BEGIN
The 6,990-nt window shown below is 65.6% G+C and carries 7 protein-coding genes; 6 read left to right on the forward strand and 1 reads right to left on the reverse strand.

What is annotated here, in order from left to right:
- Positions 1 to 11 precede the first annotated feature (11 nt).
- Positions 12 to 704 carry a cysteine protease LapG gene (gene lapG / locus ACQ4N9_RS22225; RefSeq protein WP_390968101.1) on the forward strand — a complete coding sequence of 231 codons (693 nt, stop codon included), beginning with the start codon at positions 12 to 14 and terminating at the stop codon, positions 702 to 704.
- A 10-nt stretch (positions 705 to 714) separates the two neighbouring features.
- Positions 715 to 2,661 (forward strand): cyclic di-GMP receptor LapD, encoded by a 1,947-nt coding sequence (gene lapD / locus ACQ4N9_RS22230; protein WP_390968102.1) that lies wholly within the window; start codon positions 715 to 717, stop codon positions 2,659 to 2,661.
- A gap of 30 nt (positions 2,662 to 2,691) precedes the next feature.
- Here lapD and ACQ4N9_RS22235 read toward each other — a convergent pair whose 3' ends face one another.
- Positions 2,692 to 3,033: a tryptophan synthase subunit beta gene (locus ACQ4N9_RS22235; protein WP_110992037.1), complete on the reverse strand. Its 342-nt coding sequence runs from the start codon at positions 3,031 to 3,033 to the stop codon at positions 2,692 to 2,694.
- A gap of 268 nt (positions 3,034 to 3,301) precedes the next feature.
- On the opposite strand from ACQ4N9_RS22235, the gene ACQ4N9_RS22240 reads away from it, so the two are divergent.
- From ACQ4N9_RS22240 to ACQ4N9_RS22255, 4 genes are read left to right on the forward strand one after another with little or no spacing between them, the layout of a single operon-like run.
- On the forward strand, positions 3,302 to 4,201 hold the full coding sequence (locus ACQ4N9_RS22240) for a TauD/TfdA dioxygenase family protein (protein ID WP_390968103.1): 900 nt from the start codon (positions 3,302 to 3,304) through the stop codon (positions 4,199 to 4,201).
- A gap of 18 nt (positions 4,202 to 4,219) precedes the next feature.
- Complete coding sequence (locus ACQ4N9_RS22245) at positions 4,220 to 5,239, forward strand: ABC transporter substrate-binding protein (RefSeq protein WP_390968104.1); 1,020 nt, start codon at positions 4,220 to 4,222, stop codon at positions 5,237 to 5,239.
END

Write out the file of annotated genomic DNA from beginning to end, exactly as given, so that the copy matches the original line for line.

The 6,990-nt window shown below is 65.6% G+C and carries 7 protein-coding genes; 6 read left to right on the forward strand and 1 reads right to left on the reverse strand.

What is annotated here, in order from left to right:
- Positions 1 to 11 precede the first annotated feature (11 nt).
- Positions 12 to 704 carry a cysteine protease LapG gene (gene lapG / locus ACQ4N9_RS22225; RefSeq protein WP_390968101.1) on the forward strand — a complete coding sequence of 231 codons (693 nt, stop codon included), beginning with the start codon at positions 12 to 14 and terminating at the stop codon, positions 702 to 704.
- A 10-nt stretch (positions 705 to 714) separates the two neighbouring features.
- Positions 715 to 2,661 (forward strand): cyclic di-GMP receptor LapD, encoded by a 1,947-nt coding sequence (gene lapD / locus ACQ4N9_RS22230; protein WP_390968102.1) that lies wholly within the window; start codon positions 715 to 717, stop codon positions 2,659 to 2,661.
- A gap of 30 nt (positions 2,662 to 2,691) precedes the next feature.
- Here lapD and ACQ4N9_RS22235 read toward each other — a convergent pair whose 3' ends face one another.
- Positions 2,692 to 3,033: a tryptophan synthase subunit beta gene (locus ACQ4N9_RS22235; protein WP_110992037.1), complete on the reverse strand. Its 342-nt coding sequence runs from the start codon at positions 3,031 to 3,033 to the stop codon at positions 2,692 to 2,694.
- A gap of 268 nt (positions 3,034 to 3,301) precedes the next feature.
- On the opposite strand from ACQ4N9_RS22235, the gene ACQ4N9_RS22240 reads away from it, so the two are divergent.
- From ACQ4N9_RS22240 to ACQ4N9_RS22255, 4 genes are read left to right on the forward strand one after another with little or no spacing between them, the layout of a single operon-like run.
- On the forward strand, positions 3,302 to 4,201 hold the full coding sequence (locus ACQ4N9_RS22240) for a TauD/TfdA dioxygenase family protein (protein ID WP_390968103.1): 900 nt from the start codon (positions 3,302 to 3,304) through the stop codon (positions 4,199 to 4,201).
- A gap of 18 nt (positions 4,202 to 4,219) precedes the next feature.
- Complete coding sequence (locus ACQ4N9_RS22245) at positions 4,220 to 5,239, forward strand: ABC transporter substrate-binding protein (RefSeq protein WP_390968104.1); 1,020 nt, start codon at positions 4,220 to 4,222, stop codon at positions 5,237 to 5,239.